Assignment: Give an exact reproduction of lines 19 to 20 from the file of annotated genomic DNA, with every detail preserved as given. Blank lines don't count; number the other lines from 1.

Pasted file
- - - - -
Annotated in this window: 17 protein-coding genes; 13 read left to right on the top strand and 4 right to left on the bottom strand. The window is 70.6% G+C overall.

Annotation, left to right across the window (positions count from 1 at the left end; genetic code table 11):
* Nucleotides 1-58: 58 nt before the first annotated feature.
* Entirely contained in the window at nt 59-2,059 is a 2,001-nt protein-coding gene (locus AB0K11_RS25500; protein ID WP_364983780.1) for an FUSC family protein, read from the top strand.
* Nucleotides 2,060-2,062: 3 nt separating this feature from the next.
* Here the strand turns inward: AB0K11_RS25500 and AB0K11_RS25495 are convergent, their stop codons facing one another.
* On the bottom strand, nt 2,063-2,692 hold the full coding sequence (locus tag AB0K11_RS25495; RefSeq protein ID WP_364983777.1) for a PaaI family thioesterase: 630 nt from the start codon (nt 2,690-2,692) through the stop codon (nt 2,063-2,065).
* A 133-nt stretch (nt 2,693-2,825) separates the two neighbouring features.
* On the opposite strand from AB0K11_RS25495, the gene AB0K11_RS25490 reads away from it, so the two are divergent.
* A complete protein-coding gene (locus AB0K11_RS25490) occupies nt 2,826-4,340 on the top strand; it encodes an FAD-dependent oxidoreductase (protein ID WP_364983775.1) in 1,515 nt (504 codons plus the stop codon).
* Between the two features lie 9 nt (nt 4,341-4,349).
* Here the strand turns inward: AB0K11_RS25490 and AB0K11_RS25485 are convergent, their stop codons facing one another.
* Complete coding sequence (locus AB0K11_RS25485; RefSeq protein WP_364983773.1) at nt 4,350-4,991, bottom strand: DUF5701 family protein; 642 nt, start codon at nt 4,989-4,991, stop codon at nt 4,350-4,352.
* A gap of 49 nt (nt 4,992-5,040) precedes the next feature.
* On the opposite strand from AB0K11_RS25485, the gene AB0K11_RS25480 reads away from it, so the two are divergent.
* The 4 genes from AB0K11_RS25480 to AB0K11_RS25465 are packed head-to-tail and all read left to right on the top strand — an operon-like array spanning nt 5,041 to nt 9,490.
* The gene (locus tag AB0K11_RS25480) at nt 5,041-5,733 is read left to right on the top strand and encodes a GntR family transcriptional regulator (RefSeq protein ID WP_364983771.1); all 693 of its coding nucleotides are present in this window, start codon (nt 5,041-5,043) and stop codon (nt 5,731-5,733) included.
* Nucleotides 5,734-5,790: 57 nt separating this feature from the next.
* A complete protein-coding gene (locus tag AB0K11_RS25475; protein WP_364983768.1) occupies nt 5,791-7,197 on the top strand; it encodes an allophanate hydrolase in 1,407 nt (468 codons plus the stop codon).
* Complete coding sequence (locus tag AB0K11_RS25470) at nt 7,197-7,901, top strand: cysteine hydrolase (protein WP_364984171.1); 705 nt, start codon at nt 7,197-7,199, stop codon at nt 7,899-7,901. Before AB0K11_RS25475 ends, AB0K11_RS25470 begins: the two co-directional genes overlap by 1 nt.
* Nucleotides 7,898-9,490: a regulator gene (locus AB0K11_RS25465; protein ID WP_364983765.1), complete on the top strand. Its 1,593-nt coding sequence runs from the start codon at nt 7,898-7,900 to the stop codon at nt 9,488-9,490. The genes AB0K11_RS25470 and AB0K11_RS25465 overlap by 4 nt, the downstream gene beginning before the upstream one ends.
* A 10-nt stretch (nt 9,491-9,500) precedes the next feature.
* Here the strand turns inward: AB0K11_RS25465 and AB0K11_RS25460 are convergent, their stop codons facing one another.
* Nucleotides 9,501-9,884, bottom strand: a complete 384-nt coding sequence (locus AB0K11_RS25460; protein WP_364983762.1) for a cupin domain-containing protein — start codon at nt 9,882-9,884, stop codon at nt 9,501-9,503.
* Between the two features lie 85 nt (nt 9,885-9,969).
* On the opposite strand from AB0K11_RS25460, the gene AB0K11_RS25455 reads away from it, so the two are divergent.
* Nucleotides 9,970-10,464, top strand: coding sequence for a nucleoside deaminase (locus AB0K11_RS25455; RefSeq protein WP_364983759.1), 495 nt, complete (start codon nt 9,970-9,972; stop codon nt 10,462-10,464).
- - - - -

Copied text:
* A complete protein-coding gene (locus tag AB0K11_RS25475; protein WP_364983768.1) occupies nt 5,791-7,197 on the top strand; it encodes an allophanate hydrolase in 1,407 nt (468 codons plus the stop codon).
* Complete coding sequence (locus tag AB0K11_RS25470) at nt 7,197-7,901, top strand: cysteine hydrolase (protein WP_364984171.1); 705 nt, start codon at nt 7,197-7,199, stop codon at nt 7,899-7,901. Before AB0K11_RS25475 ends, AB0K11_RS25470 begins: the two co-directional genes overlap by 1 nt.